Aquinas’ project sounds like resolving to follow the argument as long as it takes us where we already know we want to be, but not otherwise. There’s a whiff of sour grapes about it - 'if philosophy cannot unveil the hidden veracity of my favourite religion then so much the worse for philosophy; I'm switching back to religious faith' - compounded by the fact that different people may want to be in different places: I guess there’s nothing to stop anyone from invoking ‘invisible’ grounds or grounds ‘only visible to believers’ for their favourite beliefs, whether these beliefs are consistent with Aquinas’ own or inconsistent with them; which either doesn’t get us very far or gets us too far.

So, I find it interesting that you think there are ‘reasons’ to prefer the Christian revelation to alternatives. As if there’s a meta-project which can deliver a layered sandwich of faith and philosophy, say, 'rationally' pinpointing the direction in which to take an ‘irrational' or non-rational leap of faith. It still looks like we can all get to go wherever we want to, but I admit I have not read the post you link to yet.

C. Stephen Evans in Faith Beyond Reason interprets Kierkegaard in a way that fits well with the contemporary developments in religious epistemology. Evans acknowledges that some of the things Kierkegaard says can be taken as expressing an irrational fideism (Evans distinguishes various types of fideism), but Evans sees the bulk of Kierkegaard's thought as being complementary to recent developments (e.g. Reformed Epistemology).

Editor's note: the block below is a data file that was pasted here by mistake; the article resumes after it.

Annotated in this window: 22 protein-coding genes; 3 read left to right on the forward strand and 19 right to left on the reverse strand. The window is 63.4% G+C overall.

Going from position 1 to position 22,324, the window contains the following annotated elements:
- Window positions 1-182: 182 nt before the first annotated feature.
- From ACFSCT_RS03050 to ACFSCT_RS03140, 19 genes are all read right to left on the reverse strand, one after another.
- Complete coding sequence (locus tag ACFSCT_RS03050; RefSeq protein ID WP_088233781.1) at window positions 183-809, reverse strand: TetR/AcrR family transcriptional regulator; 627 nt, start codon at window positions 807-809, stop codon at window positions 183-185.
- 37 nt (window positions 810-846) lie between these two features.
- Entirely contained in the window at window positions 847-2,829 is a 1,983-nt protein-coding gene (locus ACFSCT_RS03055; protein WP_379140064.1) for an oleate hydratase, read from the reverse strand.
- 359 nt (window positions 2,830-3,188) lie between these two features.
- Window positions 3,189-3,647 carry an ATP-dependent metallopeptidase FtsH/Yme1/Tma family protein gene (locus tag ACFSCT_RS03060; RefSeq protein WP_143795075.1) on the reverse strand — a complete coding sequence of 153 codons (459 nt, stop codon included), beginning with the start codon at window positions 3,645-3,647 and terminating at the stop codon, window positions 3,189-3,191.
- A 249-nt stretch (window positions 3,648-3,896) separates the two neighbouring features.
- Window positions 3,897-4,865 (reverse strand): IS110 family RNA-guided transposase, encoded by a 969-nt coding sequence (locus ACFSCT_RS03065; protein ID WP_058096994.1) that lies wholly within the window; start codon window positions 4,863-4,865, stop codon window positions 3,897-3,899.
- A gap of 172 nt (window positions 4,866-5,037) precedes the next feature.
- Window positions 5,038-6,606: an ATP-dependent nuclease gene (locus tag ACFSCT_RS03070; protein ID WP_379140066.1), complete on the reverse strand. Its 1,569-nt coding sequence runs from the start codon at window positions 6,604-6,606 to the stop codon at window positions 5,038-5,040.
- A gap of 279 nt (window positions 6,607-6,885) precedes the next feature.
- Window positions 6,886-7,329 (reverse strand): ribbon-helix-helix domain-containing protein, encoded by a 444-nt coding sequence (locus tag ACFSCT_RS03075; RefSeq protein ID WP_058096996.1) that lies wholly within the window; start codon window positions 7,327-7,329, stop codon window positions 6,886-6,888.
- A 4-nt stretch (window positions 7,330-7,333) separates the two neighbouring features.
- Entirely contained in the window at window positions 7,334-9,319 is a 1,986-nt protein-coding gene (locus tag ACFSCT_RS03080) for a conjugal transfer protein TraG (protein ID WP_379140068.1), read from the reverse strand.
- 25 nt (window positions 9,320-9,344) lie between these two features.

I am not saying Evans is right about Kierkegaard, but I think he is a very good philosopher and one of his main areas of study is Kierkegaard.

You can believe in two sources of information and think them both good and use both of them. That sounds like a sufficient reason to use natural theology. There's also the fact that some people wouldn't accept faith, since it's an individual thing. Faith, for Aquinas, doesn't serve as a source for those who don't have it. So natural theology shows that belief in God can be grounded in reason to those who don't have faith.

Aquinas would insist that something you think is true by faith, if contradicted by reason, is not genuinely shown by faith. He doesn't see faith as a way to get what reason seems to contradict. He sees it as an additional source of information that won't genuinely contradict reason. There are things not knowable by reason (e.g. the Trinity), but he can use reason to defend the consistency of those, even if he can't use it to show them. He would argue that the Trinity is not logically contradictory by using reason. But he'd admit that you can't know its truth by reason.

The argument isn't as simplistic as just believing it by faith, either. Faith includes trust in God's word, but he'd also say that there are reasons to trust it, even if those don't approach the level of natural theology. There is the testimony thing, in trusting people you have reason to believe are reliable. The use of empirical sources of information can be something short of infallible while still providing some epistemic support, and he was well aware of that, even if he wouldn't describe it in such terms.

I have been reading a book by JP Moreland and Klaus Issler that argue that 'faith' should be replaced with 'God-confidence' (though still respecting the word 'faith' in traditions that respect this sense) in public discourse just because of the misconceptions you speak of. This doesn't seem problematic to me.

If we're going to get rid of faith-language, why concoct something new like that? Why not just go with trust-language?

I think they would be OK with that too. And perhaps reliance-language as well. The point is to refer to what you talk about in your second paragraph and avoid what you talk about in your third.